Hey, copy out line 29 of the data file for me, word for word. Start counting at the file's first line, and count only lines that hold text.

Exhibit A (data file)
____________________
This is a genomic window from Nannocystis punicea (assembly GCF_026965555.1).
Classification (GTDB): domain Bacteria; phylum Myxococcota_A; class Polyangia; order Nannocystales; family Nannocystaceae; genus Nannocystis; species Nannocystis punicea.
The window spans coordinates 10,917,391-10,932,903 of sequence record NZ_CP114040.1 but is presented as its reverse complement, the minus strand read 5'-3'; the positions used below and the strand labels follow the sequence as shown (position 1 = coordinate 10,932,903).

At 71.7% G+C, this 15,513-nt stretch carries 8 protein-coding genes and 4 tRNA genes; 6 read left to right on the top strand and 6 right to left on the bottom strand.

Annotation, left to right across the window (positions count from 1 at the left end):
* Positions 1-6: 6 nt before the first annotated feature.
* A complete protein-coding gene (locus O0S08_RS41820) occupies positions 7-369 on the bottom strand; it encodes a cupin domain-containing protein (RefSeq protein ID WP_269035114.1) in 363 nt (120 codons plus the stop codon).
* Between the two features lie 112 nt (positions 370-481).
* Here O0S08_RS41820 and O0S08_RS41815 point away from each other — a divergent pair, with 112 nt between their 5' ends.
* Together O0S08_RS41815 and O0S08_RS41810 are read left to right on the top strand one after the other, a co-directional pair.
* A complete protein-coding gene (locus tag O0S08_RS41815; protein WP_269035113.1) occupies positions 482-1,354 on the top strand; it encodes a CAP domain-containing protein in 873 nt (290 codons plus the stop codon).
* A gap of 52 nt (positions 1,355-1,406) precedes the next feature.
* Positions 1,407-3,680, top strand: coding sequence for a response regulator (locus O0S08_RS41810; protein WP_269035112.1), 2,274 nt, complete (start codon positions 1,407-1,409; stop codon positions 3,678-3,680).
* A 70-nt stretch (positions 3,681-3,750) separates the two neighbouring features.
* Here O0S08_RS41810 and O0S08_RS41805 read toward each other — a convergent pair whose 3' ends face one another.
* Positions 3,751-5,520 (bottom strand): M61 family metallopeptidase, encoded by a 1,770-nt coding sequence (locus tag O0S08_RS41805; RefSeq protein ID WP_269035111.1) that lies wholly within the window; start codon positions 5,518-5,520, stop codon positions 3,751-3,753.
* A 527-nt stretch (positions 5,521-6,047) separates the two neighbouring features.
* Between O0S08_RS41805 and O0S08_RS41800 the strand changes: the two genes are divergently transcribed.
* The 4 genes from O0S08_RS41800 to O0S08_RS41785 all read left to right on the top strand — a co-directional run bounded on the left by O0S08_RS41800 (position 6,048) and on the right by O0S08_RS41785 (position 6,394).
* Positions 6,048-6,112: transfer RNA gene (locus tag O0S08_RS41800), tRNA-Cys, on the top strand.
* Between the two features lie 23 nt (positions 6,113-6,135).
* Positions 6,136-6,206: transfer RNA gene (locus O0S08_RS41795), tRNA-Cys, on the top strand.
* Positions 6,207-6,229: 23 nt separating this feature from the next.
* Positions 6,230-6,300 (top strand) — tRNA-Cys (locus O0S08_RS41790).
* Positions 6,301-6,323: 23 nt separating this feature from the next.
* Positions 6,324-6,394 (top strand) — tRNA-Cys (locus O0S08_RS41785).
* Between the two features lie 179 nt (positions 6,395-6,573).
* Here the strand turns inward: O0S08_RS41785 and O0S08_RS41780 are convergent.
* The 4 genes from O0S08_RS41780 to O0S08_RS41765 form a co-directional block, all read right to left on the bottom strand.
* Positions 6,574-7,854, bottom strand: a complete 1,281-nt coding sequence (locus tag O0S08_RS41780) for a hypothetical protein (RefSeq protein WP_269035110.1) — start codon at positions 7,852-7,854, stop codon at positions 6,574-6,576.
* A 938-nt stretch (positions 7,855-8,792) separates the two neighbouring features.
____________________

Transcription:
* The 4 genes from O0S08_RS41780 to O0S08_RS41765 form a co-directional block, all read right to left on the bottom strand.